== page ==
7. 1998 Mercedes-Benz AMG CLK GTR: $4,515,000

Monterey Mercedes-Benz AMG CLK GTR

There were a ton of expensive Mercedes sold at this year’s event, but none look as wacky and captivating as this one. Designed to compete in the FIA GT1 class, 25 examples were made to remain compliant with FIA rules. This means that it was essentially a racecar you could drive on the road. However, its previous owners didn’t do much road or track driving with it, as it has less than 1,500 km on it. We can think of a few ways to add to that number.

8. 1934 Packard Twelve Individual Custom Convertible Victoria by Dietrich: $3,745,000

Monterey Packard Twelve

When we think of custom body modifications, modern tuner cars are probably the first that come to mind, but they weren’t the first to do it. The Dietrich custom fenders on the “ultimate” Packard chassis, the Eleventh Series Twelve of 1934, were enough to make it one of the most valuable cars at Monterey. What modern-day body kits might be worth this much in nearly a hundred years? 

9. 1948 Alfa Romeo 6C Competizione: $3,525,000

Monterey Alfa Romeo 6C

This car is a bona-fide, real-life barn find. After a short but successful racing career, it was sold to a Swiss car collector, who promptly parked it a leaky barn for the next 30 years, until it was found and photographed by Herbert W. Hesselmann for his book, “Sleeping Beauties.” Since then, it has been bought by a few different owners who have restored it back to its former glory.

10. 2014 Ferrari LaFerrari: $3,305,000

Monterey Ferrari LaFerrari

Considering that most of the cars on this list are at least 40 years old, a car this new and advanced looks a bit odd. Plus, how could its value have gone up so much in so little time? It makes a lot more sense when you realize that the proceeds went to the College for Creative Studies in Detroit, Michigan. Talk about a nice tax writeoff. Also, the fact that it hasn’t been driven since it was bought is a nice bonus.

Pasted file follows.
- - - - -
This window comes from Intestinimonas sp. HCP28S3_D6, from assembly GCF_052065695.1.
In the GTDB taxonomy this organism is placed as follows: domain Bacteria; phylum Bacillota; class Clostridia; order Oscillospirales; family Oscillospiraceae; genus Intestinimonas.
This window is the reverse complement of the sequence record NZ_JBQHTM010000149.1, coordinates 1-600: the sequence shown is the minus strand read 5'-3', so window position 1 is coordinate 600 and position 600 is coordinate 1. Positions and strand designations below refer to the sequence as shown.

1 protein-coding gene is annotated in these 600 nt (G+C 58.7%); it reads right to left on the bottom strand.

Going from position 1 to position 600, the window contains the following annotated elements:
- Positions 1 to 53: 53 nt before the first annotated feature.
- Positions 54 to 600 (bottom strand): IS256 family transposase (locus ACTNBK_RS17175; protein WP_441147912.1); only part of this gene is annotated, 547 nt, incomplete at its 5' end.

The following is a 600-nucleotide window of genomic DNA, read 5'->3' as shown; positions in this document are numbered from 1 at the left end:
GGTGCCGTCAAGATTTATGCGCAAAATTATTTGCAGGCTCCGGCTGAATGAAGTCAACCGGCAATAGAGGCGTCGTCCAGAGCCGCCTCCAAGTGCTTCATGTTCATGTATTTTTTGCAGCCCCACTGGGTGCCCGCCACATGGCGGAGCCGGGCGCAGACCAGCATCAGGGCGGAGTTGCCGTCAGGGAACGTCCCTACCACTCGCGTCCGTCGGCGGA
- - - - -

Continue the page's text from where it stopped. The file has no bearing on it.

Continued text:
11. 1937 Mercedes-Benz 540K Sports Roadster With Coachwork by Mayfair: $3,277,500

Monterey Mercedes-Benz 540K Sports Roadster

Can you imagine ordering this car, having it shipped to you and then not taking it? So goes the legend of this car’s birth. Supposedly, a young prince ordered two cars, this and a Lagonda, and when the Lagonda arrived first, he took it and left the Mercedes. Regardless of whether or not that’s true, it really did have this bright red color, making it flashy in any era.

12. 1971 Lamborghini Miura P400 SV: $2,177,500

Monterey Lamborghini Miura P400 SV

Do you know what makes this Lamborghini so expensive? Air conditioning. We’re not kidding. At a price of $555 dollars at the time, only 30 were fitted with the add-on, and of those only 11 were single-sump Miura SVs. Sure, this makes it rarer and therefore, more valuable, but what about how much it improves the quality of life of the driver? All of the cars on this list look great, but only a few would actually be comfortable to drive. That has to be worth something.